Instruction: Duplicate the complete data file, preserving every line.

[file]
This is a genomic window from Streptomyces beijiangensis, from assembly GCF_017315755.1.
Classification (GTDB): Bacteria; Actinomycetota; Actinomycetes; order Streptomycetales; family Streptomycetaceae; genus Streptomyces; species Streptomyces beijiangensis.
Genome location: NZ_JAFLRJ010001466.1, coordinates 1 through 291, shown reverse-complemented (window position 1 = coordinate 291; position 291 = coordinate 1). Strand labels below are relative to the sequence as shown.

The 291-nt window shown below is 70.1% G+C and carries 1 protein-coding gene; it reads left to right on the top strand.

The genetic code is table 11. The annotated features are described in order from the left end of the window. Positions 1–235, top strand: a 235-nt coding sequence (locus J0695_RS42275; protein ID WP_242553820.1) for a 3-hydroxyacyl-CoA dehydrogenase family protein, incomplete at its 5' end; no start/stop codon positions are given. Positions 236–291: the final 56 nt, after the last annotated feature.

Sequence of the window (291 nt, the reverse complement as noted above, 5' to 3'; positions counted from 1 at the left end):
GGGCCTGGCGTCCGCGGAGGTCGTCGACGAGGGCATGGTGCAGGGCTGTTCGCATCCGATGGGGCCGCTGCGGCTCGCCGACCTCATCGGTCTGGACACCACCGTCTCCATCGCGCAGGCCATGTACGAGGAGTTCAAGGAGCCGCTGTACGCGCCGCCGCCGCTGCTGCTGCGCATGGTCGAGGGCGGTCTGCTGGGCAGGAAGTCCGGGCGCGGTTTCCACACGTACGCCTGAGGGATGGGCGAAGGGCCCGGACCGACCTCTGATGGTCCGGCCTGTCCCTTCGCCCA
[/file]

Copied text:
This is a genomic window from Streptomyces beijiangensis, from assembly GCF_017315755.1.
Classification (GTDB): Bacteria; Actinomycetota; Actinomycetes; order Streptomycetales; family Streptomycetaceae; genus Streptomyces; species Streptomyces beijiangensis.
Genome location: NZ_JAFLRJ010001466.1, coordinates 1 through 291, shown reverse-complemented (window position 1 = coordinate 291; position 291 = coordinate 1). Strand labels below are relative to the sequence as shown.

The 291-nt window shown below is 70.1% G+C and carries 1 protein-coding gene; it reads left to right on the top strand.

The genetic code is table 11. The annotated features are described in order from the left end of the window. Positions 1–235, top strand: a 235-nt coding sequence (locus J0695_RS42275; protein ID WP_242553820.1) for a 3-hydroxyacyl-CoA dehydrogenase family protein, incomplete at its 5' end; no start/stop codon positions are given. Positions 236–291: the final 56 nt, after the last annotated feature.

Sequence of the window (291 nt, the reverse complement as noted above, 5' to 3'; positions counted from 1 at the left end):
GGGCCTGGCGTCCGCGGAGGTCGTCGACGAGGGCATGGTGCAGGGCTGTTCGCATCCGATGGGGCCGCTGCGGCTCGCCGACCTCATCGGTCTGGACACCACCGTCTCCATCGCGCAGGCCATGTACGAGGAGTTCAAGGAGCCGCTGTACGCGCCGCCGCCGCTGCTGCTGCGCATGGTCGAGGGCGGTCTGCTGGGCAGGAAGTCCGGGCGCGGTTTCCACACGTACGCCTGAGGGATGGGCGAAGGGCCCGGACCGACCTCTGATGGTCCGGCCTGTCCCTTCGCCCA